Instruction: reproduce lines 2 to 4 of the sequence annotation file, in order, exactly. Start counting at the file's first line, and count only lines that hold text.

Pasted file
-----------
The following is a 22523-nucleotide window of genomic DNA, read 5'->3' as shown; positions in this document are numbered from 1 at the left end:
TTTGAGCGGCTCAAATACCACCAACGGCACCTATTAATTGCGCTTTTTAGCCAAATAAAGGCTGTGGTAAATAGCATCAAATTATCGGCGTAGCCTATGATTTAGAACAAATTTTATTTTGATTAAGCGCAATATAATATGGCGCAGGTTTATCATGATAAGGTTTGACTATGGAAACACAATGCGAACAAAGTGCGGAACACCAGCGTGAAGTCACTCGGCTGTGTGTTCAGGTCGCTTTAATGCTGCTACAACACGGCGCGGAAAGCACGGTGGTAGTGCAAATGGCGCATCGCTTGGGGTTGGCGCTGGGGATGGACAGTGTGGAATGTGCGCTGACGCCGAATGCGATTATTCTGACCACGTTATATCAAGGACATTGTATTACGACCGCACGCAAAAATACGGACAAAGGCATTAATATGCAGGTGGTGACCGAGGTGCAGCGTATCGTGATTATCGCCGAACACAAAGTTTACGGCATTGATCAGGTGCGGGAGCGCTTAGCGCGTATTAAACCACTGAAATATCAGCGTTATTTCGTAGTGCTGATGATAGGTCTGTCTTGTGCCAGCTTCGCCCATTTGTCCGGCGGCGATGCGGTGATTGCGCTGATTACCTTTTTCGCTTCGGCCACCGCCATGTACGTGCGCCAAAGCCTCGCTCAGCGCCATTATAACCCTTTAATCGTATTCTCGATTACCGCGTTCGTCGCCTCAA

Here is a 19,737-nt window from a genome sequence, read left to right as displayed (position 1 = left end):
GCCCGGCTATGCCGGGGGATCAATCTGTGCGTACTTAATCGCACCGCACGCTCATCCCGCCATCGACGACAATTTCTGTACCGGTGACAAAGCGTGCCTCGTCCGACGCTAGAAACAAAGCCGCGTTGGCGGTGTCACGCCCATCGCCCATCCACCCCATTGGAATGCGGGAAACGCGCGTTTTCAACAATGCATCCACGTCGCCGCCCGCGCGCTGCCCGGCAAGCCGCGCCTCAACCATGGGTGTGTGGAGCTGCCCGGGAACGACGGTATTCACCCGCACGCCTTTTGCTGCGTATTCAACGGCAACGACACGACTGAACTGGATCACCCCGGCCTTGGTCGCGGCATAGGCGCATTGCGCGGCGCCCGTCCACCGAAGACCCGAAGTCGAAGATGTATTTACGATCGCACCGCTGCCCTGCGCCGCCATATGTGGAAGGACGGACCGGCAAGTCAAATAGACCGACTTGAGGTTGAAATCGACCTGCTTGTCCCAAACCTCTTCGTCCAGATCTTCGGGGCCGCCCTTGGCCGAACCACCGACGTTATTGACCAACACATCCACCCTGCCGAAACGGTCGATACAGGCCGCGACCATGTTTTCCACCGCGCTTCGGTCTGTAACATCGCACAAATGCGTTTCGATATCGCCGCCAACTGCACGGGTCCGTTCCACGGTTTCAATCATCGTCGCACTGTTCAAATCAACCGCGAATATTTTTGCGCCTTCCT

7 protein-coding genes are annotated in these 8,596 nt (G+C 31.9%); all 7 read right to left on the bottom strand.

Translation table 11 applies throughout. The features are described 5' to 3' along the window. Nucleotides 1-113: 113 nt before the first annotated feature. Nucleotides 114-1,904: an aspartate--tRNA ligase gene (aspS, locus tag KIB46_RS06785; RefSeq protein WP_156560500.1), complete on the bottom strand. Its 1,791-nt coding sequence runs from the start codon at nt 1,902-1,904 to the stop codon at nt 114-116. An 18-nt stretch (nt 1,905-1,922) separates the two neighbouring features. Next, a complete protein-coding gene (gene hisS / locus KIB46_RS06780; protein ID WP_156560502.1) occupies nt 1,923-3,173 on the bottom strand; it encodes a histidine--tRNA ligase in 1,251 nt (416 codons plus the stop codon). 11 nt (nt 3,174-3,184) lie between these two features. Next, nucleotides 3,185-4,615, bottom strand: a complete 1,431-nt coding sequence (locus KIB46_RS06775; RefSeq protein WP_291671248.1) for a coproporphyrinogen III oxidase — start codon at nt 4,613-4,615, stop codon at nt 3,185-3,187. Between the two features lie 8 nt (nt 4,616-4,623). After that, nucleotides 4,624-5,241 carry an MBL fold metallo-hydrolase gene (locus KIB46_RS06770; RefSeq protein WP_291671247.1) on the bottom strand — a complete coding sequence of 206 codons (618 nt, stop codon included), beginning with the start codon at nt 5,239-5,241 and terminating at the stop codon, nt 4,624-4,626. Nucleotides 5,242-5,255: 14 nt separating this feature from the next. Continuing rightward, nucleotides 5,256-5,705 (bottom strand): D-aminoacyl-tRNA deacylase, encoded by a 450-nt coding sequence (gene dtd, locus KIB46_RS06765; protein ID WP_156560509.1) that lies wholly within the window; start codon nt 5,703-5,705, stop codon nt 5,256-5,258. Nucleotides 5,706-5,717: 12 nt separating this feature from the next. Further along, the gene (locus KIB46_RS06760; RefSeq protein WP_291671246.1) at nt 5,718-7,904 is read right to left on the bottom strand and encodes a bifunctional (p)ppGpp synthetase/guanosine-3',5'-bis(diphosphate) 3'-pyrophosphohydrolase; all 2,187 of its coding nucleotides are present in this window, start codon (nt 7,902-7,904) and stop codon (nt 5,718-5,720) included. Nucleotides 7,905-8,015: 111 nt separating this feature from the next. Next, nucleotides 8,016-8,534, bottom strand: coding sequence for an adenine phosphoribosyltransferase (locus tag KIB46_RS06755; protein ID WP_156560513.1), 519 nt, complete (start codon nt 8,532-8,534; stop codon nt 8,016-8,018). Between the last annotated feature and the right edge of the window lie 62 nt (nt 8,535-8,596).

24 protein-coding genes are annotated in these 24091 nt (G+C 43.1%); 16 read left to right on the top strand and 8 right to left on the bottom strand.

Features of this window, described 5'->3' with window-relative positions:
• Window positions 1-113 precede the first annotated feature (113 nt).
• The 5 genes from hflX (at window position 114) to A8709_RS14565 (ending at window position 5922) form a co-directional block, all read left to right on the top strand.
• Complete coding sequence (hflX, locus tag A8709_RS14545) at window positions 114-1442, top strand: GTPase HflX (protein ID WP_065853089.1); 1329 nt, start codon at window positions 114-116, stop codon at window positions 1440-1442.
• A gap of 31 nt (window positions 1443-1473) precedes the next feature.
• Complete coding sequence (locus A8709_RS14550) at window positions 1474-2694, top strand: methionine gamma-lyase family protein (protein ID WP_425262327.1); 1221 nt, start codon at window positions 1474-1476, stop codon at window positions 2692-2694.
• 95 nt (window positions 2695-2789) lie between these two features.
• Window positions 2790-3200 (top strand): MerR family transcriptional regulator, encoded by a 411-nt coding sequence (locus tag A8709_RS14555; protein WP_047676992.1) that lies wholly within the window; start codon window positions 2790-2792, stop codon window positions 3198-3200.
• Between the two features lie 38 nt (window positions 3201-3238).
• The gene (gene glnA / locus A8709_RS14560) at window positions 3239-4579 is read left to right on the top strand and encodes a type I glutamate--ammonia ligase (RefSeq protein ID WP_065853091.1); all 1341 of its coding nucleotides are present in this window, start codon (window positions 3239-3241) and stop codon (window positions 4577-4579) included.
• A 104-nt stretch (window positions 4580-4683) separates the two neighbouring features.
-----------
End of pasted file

TTTGAGCGGCTCAAATACCACCAACGGCACCTATTAATTGCGCTTTTTAGCCAAATAAAGGCTGTGGTAAATAGCATCAAATTATCGGCGTAGCCTATGATTTAGAACAAATTTTATTTTGATTAAGCGCAATATAATATGGCGCAGGTTTATCATGATAAGGTTTGACTATGGAAACACAATGCGAACAAAGTGCGGAACACCAGCGTGAAGTCACTCGGCTGTGTGTTCAGGTCGCTTTAATGCTGCTACAACACGGCGCGGAAAGCACGGTGGTAGTGCAAATGGCGCATCGCTTGGGGTTGGCGCTGGGGATGGACAGTGTGGAATGTGCGCTGACGCCGAATGCGATTATTCTGACCACGTTATATCAAGGACATTGTATTACGACCGCACGCAAAAATACGGACAAAGGCATTAATATGCAGGTGGTGACCGAGGTGCAGCGTATCGTGATTATCGCCGAACACAAAGTTTACGGCATTGATCAGGTGCGGGAGCGCTTAGCGCGTATTAAACCACTGAAATATCAGCGTTATTTCGTAGTGCTGATGATAGGTCTGTCTTGTGCCAGCTTCGCCCATTTGTCCGGCGGCGATGCGGTGATTGCGCTGATTACCTTTTTCGCTTCGGCCACCGCCATGTACGTGCGCCAAAGCCTCGCTCAGCGCCATTATAACCCTTTAATCGTATTCTCGATTACCGCGTTCGTCGCCTCAA

Here is a 19,737-nt window from a genome sequence, read left to right as displayed (position 1 = left end):
GCCCGGCTATGCCGGGGGATCAATCTGTGCGTACTTAATCGCACCGCACGCTCATCCCGCCATCGACGACAATTTCTGTACCGGTGACAAAGCGTGCCTCGTCCGACGCTAGAAACAAAGCCGCGTTGGCGGTGTCACGCCCATCGCCCATCCACCCCATTGGAATGCGGGAAACGCGCGTTTTCAACAATGCATCCACGTCGCCGCCCGCGCGCTGCCCGGCAAGCCGCGCCTCAACCATGGGTGTGTGGAGCTGCCCGGGAACGACGGTATTCACCCGCACGCCTTTTGCTGCGTATTCAACGGCAACGACACGACTGAACTGGATCACCCCGGCCTTGGTCGCGGCATAGGCGCATTGCGCGGCGCCCGTCCACCGAAGACCCGAAGTCGAAGATGTATTTACGATCGCACCGCTGCCCTGCGCCGCCATATGTGGAAGGACGGACCGGCAAGTCAAATAGACCGACTTGAGGTTGAAATCGACCTGCTTGTCCCAAACCTCTTCGTCCAGATCTTCGGGGCCGCCCTTGGCCGAACCACCGACGTTATTGACCAACACATCCACCCTGCCGAAACGGTCGATACAGGCCGCGACCATGTTTTCCACCGCGCTTCGGTCTGTAACATCGCACAAATGCGTTTCGATATCGCCGCCAACTGCACGGGTCCGTTCCACGGTTTCAATCATCGTCGCACTGTTCAAATCAACCGCGAATATTTTTGCGCCTTCCT